Adil H.H. Bashir · University of Khartoum

    Case reports are presented to clinicians accidentally, sometimes could be reported before with another diagnosis, we had seen such conditions before, so case reports represents itself, not the prevalence of the disease.

  • Idris Akyuz added an answer in Spray Pyrolysis:
    SnO2 thin film on ITO Sheet?

    I aim to deposit Sno2 thin film on ITO Substrate using spray pyrolysis. What are the vital points I should take into consideration?

    Idris Akyuz · Eskisehir Osmangazi University

    Be careful when using SnCl2 in spraying solution. If you try to use water as solvent, watch out the possible sedimentation in the pipes. I suggest to add ethanol into the solvent to prevent sedimentation. Substrate temperatures above 350 °C needed for better crystallization.

  • Do you have any references with regard to this topic: health, safety, and environment in water and wastewater engineering?

    I am looking for books that specifically discuss this matter.Any suggestions?

  • Bhaskar Bhaduri asked a question in Nanoparticles:
    How does Ni nanoparticle interact with carbon monooxide?

    I would like to study the interaction of Ni nanoparticles with CO. Kindly suggest me the mechanistic steps involved in the interaction of  Ni with CO....Thanks in advance...

  • Vipul Dabhi added an answer in MATLAB:
    Why are the weights different in each running after convergence?

    I am using a 2 layers (one hidden layer ) Neural Networks based classifier to run a classification for my data (images) and use back propagation algorithm.

    the networks works well and can classify  with more than 90% of accuracy . But the shape of weights in hidden layer are different by running every time. I am using Matlab imagesc function to  visualize the  weights.

    Vipul Dabhi · Dharmsinh Desai University

    I completely agree with the answer given by James Dominic O'Shea that weights are initialized randomly each time you start learning phase in ANN. These randomly assigned weights lead to different convergence states and that is why we get different classification/prediction accuracy every time.

  • Kwok-On Lai added an answer in Plasmid Cloning:
    Does anyone use the CRISPR-Cas9 knockout plasmids from Santa Cruz?

    Has anyone tried to amplify the plasmid by transformation into E.coli? The amount of plasmid for each vial is only 20ug, and it does not have the antibiotic selection information on the spec sheet of the plasmid for amplification into competent cells.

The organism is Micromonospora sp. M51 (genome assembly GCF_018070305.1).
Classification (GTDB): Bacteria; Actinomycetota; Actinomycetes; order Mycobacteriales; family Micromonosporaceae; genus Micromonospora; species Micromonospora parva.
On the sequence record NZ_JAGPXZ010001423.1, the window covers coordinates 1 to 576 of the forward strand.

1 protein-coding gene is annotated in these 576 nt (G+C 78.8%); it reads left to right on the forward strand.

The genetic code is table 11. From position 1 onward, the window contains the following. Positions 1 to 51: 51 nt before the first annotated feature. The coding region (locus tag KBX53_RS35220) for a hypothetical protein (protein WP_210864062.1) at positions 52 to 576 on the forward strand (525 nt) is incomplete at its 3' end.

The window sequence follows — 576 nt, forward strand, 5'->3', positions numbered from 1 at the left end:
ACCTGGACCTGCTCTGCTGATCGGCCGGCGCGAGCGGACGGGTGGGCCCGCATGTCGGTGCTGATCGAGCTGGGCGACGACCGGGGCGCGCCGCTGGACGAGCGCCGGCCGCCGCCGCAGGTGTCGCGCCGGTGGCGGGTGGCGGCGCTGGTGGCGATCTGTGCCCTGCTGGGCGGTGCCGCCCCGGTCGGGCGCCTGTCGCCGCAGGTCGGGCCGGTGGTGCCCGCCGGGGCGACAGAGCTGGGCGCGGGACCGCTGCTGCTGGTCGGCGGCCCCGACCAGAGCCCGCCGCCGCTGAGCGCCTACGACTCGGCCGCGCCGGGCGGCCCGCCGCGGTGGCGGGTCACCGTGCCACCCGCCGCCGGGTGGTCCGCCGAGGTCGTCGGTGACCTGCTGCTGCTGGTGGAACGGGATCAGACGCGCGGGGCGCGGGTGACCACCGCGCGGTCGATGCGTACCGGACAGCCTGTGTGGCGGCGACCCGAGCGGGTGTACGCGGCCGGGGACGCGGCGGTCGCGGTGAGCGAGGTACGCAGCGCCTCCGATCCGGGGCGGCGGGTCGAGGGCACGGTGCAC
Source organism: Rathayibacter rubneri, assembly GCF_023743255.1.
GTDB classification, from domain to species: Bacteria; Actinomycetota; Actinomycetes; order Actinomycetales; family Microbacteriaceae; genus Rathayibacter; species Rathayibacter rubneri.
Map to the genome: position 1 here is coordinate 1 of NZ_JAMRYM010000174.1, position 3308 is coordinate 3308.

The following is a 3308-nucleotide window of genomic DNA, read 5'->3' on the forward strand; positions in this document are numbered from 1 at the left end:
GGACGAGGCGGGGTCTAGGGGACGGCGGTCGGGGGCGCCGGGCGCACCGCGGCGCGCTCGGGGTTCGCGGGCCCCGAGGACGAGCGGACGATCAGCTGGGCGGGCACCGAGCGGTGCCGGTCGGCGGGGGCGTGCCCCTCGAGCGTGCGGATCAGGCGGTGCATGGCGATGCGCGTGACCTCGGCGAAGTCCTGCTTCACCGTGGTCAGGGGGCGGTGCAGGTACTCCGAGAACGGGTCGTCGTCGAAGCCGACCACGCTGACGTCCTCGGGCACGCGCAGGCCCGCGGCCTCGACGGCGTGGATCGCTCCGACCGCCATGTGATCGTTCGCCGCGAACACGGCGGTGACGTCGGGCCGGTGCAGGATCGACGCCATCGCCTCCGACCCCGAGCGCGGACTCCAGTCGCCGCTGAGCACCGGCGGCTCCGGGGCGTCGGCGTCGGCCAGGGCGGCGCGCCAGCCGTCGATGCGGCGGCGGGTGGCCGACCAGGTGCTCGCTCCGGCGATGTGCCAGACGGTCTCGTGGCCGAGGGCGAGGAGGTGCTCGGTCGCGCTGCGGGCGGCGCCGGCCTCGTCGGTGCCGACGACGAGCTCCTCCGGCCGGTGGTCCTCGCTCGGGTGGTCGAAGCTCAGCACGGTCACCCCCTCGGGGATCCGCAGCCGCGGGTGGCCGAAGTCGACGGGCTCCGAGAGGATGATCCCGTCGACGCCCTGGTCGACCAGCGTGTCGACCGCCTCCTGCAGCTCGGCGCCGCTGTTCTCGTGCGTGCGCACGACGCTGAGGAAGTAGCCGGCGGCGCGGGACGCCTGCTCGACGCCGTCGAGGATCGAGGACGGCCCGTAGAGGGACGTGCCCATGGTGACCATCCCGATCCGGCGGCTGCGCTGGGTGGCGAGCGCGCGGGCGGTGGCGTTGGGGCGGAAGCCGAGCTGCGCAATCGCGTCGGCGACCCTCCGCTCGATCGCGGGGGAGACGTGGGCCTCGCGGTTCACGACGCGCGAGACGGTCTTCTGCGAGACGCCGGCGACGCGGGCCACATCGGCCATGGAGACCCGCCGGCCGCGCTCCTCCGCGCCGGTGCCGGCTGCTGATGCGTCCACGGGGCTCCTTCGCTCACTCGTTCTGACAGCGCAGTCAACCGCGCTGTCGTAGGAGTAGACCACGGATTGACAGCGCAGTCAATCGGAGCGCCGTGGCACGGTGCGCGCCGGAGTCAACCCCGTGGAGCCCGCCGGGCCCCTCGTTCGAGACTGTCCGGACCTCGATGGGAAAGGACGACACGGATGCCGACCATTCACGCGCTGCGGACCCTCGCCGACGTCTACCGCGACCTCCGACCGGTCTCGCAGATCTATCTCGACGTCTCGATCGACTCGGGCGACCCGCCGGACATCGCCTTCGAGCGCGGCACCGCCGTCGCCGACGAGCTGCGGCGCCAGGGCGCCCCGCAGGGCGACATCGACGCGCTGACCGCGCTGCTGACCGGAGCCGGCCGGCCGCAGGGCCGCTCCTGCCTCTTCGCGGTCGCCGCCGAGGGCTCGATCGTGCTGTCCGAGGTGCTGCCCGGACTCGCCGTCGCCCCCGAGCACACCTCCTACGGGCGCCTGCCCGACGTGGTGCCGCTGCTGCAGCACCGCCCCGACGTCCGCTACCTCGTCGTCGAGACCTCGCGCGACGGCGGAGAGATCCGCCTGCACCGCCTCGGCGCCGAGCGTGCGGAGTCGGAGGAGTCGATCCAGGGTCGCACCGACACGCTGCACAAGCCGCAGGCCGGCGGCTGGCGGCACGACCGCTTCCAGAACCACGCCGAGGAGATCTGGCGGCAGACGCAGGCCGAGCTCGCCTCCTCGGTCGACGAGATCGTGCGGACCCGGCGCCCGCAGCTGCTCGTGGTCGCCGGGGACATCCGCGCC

Thank you!

    Kwok-On Lai · The University of Hong Kong

    Thank you very much, Christian!

  • Ng Kei Hoa added an answer in Fuel Cells:
    What are the minimum conditions to be fulfilled by a ceramic to be tagged as potential candidate for SOLID OXIDE FUEL CELL?

    I know conductivity variation is an important parameter and it exclude electronic contribution(correct me if i am wrong). But want to know, other parameter/properties, that should be possessed by such materials. And experimental technique that  can verify its candidature for SOFC?

    Ng Kei Hoa · Universiti Tun Hussein Onn Malaysia


    I am also a newbie for SOFC. It is great to find someone that is in this research field here. Depending on the component that you are investigating, anode, cathode, electrolyte or the interconnecting materials. They require different types of properties.

    Generally, electronic contribution is important but depending on which components that you are focusing. Such as anode, main material should be high catalytic and high dissolution when react with H2 or any other gasses. The material should be also metallic for electron conduction so that it completes the circuit back to cathode. Electrolytes needs higher ionic conduction to transfer oxide ion to anode from cathode . Though some of the materials possess mixed ionic electronic conductivity, it depends on which type of component that u are concern. And many studies regarding the different types of parameters and operating condition. Other that that, conductivity, impedance testing, single cell testing will be the main research interest nowadays. This field is seriously wide and many interesting knowledge can be explored. 

  • Avacaritei Daniel added an answer in Biomass:
    Short Rotation Coppice Willow Biomass potential in Finland?

    Does anybody know where i can find relevant articles for willow biomass production in Finland from 2010-2014. Thanks

    Avacaritei Daniel · Stefan cel Mare University of Suceava